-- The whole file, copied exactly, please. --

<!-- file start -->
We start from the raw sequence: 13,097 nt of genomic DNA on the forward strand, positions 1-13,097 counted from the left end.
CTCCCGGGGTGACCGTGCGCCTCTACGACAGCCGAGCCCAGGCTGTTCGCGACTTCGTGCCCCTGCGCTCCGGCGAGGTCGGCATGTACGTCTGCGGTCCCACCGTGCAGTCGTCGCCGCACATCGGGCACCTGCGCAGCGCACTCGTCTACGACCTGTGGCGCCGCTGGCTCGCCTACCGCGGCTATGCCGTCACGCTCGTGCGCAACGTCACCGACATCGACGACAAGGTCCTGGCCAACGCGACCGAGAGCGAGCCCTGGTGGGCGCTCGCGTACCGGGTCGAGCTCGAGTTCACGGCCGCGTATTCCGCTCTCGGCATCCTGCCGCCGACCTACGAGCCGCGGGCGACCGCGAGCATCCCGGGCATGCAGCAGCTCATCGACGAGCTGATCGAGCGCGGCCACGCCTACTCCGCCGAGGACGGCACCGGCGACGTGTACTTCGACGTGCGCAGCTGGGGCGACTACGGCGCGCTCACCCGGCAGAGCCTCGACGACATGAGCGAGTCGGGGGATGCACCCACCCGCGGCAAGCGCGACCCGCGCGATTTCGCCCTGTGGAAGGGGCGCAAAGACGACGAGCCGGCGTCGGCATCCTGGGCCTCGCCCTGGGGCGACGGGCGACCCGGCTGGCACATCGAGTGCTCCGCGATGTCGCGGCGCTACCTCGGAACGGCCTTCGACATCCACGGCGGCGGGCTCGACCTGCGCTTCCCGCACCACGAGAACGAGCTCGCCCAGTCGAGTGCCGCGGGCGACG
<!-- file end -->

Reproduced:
We start from the raw sequence: 13,097 nt of genomic DNA on the forward strand, positions 1-13,097 counted from the left end.
CTCCCGGGGTGACCGTGCGCCTCTACGACAGCCGAGCCCAGGCTGTTCGCGACTTCGTGCCCCTGCGCTCCGGCGAGGTCGGCATGTACGTCTGCGGTCCCACCGTGCAGTCGTCGCCGCACATCGGGCACCTGCGCAGCGCACTCGTCTACGACCTGTGGCGCCGCTGGCTCGCCTACCGCGGCTATGCCGTCACGCTCGTGCGCAACGTCACCGACATCGACGACAAGGTCCTGGCCAACGCGACCGAGAGCGAGCCCTGGTGGGCGCTCGCGTACCGGGTCGAGCTCGAGTTCACGGCCGCGTATTCCGCTCTCGGCATCCTGCCGCCGACCTACGAGCCGCGGGCGACCGCGAGCATCCCGGGCATGCAGCAGCTCATCGACGAGCTGATCGAGCGCGGCCACGCCTACTCCGCCGAGGACGGCACCGGCGACGTGTACTTCGACGTGCGCAGCTGGGGCGACTACGGCGCGCTCACCCGGCAGAGCCTCGACGACATGAGCGAGTCGGGGGATGCACCCACCCGCGGCAAGCGCGACCCGCGCGATTTCGCCCTGTGGAAGGGGCGCAAAGACGACGAGCCGGCGTCGGCATCCTGGGCCTCGCCCTGGGGCGACGGGCGACCCGGCTGGCACATCGAGTGCTCCGCGATGTCGCGGCGCTACCTCGGAACGGCCTTCGACATCCACGGCGGCGGGCTCGACCTGCGCTTCCCGCACCACGAGAACGAGCTCGCCCAGTCGAGTGCCGCGGGCGACG